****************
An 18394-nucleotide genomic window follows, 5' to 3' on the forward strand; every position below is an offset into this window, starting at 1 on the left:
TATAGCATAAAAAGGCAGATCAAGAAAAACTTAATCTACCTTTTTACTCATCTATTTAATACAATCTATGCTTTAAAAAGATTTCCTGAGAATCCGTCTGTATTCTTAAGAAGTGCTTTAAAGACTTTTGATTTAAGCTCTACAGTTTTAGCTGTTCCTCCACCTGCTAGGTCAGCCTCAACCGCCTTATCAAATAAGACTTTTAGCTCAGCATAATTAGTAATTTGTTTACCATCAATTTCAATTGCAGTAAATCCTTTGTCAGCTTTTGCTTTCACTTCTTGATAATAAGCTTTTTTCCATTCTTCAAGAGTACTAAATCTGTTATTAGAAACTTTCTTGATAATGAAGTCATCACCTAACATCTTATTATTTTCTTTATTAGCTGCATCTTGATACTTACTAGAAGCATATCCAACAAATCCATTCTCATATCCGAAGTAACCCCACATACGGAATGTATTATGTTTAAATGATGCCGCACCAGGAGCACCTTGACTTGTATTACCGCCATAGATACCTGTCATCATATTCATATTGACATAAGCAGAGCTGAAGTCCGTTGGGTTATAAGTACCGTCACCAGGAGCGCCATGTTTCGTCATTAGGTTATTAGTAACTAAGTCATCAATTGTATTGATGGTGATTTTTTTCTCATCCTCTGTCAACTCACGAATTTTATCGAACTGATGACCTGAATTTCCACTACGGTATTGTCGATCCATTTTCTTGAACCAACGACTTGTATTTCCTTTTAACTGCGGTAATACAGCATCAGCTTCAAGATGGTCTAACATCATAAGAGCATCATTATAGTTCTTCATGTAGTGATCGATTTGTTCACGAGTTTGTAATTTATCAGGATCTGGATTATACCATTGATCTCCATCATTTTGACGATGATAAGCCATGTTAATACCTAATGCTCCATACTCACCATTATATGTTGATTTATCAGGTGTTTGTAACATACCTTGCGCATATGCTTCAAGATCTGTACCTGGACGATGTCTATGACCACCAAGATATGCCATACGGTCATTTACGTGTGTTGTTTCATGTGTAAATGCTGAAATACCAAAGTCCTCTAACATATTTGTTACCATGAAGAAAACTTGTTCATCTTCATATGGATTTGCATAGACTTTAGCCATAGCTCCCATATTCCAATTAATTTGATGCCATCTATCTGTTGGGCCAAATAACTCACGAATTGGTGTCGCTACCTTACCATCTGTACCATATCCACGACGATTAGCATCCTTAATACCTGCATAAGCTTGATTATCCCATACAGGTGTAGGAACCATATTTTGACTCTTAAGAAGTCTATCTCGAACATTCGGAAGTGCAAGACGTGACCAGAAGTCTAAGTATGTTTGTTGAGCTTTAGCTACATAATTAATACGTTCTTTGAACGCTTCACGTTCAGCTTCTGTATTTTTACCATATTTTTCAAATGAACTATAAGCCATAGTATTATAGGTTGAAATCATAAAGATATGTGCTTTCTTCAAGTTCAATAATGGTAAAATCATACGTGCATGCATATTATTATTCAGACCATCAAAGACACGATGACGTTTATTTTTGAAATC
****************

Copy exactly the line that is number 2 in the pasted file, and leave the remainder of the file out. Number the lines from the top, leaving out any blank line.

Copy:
TATAGCATAAAAAGGCAGATCAAGAAAAACTTAATCTACCTTTTTACTCATCTATTTAATACAATCTATGCTTTAAAAAGATTTCCTGAGAATCCGTCTGTATTCTTAAGAAGTGCTTTAAAGACTTTTGATTTAAGCTCTACAGTTTTAGCTGTTCCTCCACCTGCTAGGTCAGCCTCAACCGCCTTATCAAATAAGACTTTTAGCTCAGCATAATTAGTAATTTGTTTACCATCAATTTCAATTGCAGTAAATCCTTTGTCAGCTTTTGCTTTCACTTCTTGATAATAAGCTTTTTTCCATTCTTCAAGAGTACTAAATCTGTTATTAGAAACTTTCTTGATAATGAAGTCATCACCTAACATCTTATTATTTTCTTTATTAGCTGCATCTTGATACTTACTAGAAGCATATCCAACAAATCCATTCTCATATCCGAAGTAACCCCACATACGGAATGTATTATGTTTAAATGATGCCGCACCAGGAGCACCTTGACTTGTATTACCGCCATAGATACCTGTCATCATATTCATATTGACATAAGCAGAGCTGAAGTCCGTTGGGTTATAAGTACCGTCACCAGGAGCGCCATGTTTCGTCATTAGGTTATTAGTAACTAAGTCATCAATTGTATTGATGGTGATTTTTTTCTCATCCTCTGTCAACTCACGAATTTTATCGAACTGATGACCTGAATTTCCACTACGGTATTGTCGATCCATTTTCTTGAACCAACGACTTGTATTTCCTTTTAACTGCGGTAATACAGCATCAGCTTCAAGATGGTCTAACATCATAAGAGCATCATTATAGTTCTTCATGTAGTGATCGATTTGTTCACGAGTTTGTAATTTATCAGGATCTGGATTATACCATTGATCTCCATCATTTTGACGATGATAAGCCATGTTAATACCTAATGCTCCATACTCACCATTATATGTTGATTTATCAGGTGTTTGTAACATACCTTGCGCATATGCTTCAAGATCTGTACCTGGACGATGTCTATGACCACCAAGATATGCCATACGGTCATTTACGTGTGTTGTTTCATGTGTAAATGCTGAAATACCAAAGTCCTCTAACATATTTGTTACCATGAAGAAAACTTGTTCATCTTCATATGGATTTGCATAGACTTTAGCCATAGCTCCCATATTCCAATTAATTTGATGCCATCTATCTGTTGGGCCAAATAACTCACGAATTGGTGTCGCTACCTTACCATCTGTACCATATCCACGACGATTAGCATCCTTAATACCTGCATAAGCTTGATTATCCCATACAGGTGTAGGAACCATATTTTGACTCTTAAGAAGTCTATCTCGAACATTCGGAAGTGCAAGACGTGACCAGAAGTCTAAGTATGTTTGTTGAGCTTTAGCTACATAATTAATACGTTCTTTGAACGCTTCACGTTCAGCTTCTGTATTTTTACCATATTTTTCAAATGAACTATAAGCCATAGTATTATAGGTTGAAATCATAAAGATATGTGCTTTCTTCAAGTTCAATAATGGTAAAATCATACGTGCATGCATATTATTATTCAGACCATCAAAGACACGATGACGTTTATTTTTGAAATC